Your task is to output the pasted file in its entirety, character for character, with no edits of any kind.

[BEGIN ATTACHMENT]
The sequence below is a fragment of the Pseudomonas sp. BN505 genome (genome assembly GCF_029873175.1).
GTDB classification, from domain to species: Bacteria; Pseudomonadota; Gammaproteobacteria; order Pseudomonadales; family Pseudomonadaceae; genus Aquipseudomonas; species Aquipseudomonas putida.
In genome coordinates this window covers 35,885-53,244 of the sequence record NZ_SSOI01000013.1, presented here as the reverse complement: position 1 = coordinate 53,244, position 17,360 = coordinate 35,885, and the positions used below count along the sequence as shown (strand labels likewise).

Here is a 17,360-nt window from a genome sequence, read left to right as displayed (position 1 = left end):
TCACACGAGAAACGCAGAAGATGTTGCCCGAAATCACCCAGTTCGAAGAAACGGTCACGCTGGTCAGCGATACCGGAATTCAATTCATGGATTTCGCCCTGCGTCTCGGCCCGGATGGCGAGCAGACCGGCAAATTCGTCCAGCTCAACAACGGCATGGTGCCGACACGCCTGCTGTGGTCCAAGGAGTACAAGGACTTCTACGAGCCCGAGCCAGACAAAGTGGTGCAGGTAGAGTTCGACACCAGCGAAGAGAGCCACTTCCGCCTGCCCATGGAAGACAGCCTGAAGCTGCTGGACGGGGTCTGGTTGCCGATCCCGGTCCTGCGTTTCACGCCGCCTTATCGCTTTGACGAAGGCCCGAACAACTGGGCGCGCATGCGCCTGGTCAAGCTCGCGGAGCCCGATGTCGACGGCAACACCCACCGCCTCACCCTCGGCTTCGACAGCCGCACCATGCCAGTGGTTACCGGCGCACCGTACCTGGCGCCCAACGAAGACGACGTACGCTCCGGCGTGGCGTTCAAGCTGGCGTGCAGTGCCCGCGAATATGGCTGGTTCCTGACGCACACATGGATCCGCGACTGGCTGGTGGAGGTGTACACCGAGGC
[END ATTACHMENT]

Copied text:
The sequence below is a fragment of the Pseudomonas sp. BN505 genome (genome assembly GCF_029873175.1).
GTDB classification, from domain to species: Bacteria; Pseudomonadota; Gammaproteobacteria; order Pseudomonadales; family Pseudomonadaceae; genus Aquipseudomonas; species Aquipseudomonas putida.
In genome coordinates this window covers 35,885-53,244 of the sequence record NZ_SSOI01000013.1, presented here as the reverse complement: position 1 = coordinate 53,244, position 17,360 = coordinate 35,885, and the positions used below count along the sequence as shown (strand labels likewise).

Here is a 17,360-nt window from a genome sequence, read left to right as displayed (position 1 = left end):
TCACACGAGAAACGCAGAAGATGTTGCCCGAAATCACCCAGTTCGAAGAAACGGTCACGCTGGTCAGCGATACCGGAATTCAATTCATGGATTTCGCCCTGCGTCTCGGCCCGGATGGCGAGCAGACCGGCAAATTCGTCCAGCTCAACAACGGCATGGTGCCGACACGCCTGCTGTGGTCCAAGGAGTACAAGGACTTCTACGAGCCCGAGCCAGACAAAGTGGTGCAGGTAGAGTTCGACACCAGCGAAGAGAGCCACTTCCGCCTGCCCATGGAAGACAGCCTGAAGCTGCTGGACGGGGTCTGGTTGCCGATCCCGGTCCTGCGTTTCACGCCGCCTTATCGCTTTGACGAAGGCCCGAACAACTGGGCGCGCATGCGCCTGGTCAAGCTCGCGGAGCCCGATGTCGACGGCAACACCCACCGCCTCACCCTCGGCTTCGACAGCCGCACCATGCCAGTGGTTACCGGCGCACCGTACCTGGCGCCCAACGAAGACGACGTACGCTCCGGCGTGGCGTTCAAGCTGGCGTGCAGTGCCCGCGAATATGGCTGGTTCCTGACGCACACATGGATCCGCGACTGGCTGGTGGAGGTGTACACCGAGGC